The other progression we are all driving is these models can start using tools. If you think about humans, you’re using tools all the time. You may pull out a calculator, you’re using a word editor. If you want to find out something, you go to Google and find it out. So training these models to natively understand there are tools out there in the world and if they need to help the user with something, they can also call on these tools.
So that’s another thing we are building into these models. So those are examples of how the state-of-the-art is progressing. So I think it’s an exciting time. I think there are few companies which are building what I call frontier models, these AI models which are state-of-the-art, and this is our seventh year as an AI first company. We built a lot of the underlying technology powering these models and so we are deeply committed in a responsible way to continue driving the state-of-the-art here.
ADI IGNATIUS: So I’d like to say that since this became available to the public broadly in November thereabouts, that we’ve sort of gone through three stages. The first stage we all just played around with it, write me a version of Ulysses in HBR style or something and then we tried to break it. Do you love me ChatGPT, but now there’s this sort of application thing. But I’d love to ask, did you have a moment where you played around with this and you were surprised and amazed and wowed by what you got back?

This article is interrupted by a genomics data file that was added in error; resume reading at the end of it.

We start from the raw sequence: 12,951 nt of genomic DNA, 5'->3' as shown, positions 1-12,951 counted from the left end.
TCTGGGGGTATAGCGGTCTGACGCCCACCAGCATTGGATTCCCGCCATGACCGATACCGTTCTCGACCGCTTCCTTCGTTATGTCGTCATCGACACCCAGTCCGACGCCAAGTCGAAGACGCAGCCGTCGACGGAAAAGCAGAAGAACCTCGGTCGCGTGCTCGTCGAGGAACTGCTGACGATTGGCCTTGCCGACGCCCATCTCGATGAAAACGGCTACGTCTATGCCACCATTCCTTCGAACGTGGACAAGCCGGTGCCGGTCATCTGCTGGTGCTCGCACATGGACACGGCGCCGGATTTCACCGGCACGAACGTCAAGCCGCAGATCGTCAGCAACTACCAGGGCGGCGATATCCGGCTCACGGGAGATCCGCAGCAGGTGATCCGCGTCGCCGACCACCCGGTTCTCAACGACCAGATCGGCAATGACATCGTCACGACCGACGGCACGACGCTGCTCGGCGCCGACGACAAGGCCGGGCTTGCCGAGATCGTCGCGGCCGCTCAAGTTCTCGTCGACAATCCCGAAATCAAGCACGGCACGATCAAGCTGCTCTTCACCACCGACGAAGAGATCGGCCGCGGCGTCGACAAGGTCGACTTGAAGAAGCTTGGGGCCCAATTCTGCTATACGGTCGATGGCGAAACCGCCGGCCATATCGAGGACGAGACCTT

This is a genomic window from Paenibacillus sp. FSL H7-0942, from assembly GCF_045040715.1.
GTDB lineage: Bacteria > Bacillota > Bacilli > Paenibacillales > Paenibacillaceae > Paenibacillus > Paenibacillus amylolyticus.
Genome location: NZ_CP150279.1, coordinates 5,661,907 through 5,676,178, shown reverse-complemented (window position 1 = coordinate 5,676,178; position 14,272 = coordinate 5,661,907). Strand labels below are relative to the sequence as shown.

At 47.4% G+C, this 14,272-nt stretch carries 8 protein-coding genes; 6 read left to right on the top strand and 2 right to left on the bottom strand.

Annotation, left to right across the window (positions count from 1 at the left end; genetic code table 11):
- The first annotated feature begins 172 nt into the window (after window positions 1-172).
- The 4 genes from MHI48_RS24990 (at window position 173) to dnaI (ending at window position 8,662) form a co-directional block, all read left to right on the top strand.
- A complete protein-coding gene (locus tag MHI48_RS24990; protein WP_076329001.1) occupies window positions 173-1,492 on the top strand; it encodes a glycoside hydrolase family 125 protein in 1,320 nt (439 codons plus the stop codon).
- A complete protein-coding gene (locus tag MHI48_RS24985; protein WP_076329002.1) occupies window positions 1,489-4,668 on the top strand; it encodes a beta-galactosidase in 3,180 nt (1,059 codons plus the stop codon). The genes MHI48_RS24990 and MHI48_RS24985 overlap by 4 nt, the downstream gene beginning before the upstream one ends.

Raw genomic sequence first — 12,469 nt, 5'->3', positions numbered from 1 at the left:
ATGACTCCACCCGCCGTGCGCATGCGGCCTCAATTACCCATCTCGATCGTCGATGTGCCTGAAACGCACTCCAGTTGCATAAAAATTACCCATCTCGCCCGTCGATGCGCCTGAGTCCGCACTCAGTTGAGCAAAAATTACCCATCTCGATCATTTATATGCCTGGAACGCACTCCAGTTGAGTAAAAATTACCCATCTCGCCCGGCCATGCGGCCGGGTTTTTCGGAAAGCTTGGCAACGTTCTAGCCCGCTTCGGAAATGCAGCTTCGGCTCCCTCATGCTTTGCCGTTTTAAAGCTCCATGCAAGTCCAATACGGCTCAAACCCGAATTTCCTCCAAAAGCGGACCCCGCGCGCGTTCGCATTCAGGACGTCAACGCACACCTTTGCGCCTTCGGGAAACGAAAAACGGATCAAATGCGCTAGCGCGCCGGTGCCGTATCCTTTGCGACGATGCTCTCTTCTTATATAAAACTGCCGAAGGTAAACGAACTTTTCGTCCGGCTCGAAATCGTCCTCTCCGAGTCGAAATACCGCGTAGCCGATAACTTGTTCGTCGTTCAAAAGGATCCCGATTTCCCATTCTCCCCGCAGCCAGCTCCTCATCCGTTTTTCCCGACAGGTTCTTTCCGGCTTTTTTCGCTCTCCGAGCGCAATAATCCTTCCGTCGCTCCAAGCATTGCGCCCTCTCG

SUNDAR PICHAI: No, we have had, so internally we had built what was called Lambda. Internally we had built a conversational dialogue based on these large language models. And I remember speaking to it, we gave it various personas. So for example, you could ask it to behave like planet Pluto and you could have these long conversations with it and it’s a wonderful learning tool. In fact, I had my son and both of us spent some time talking to it and you can learn about the solar system and you can keep asking it questions, but there was a moment talking to Pluto at some point I felt like it felt very, very lonely and the conversation slightly went to a darker place and that was my first experience, which kind of unsettled me and showed the power of what’s possible, the effect it can have on humans.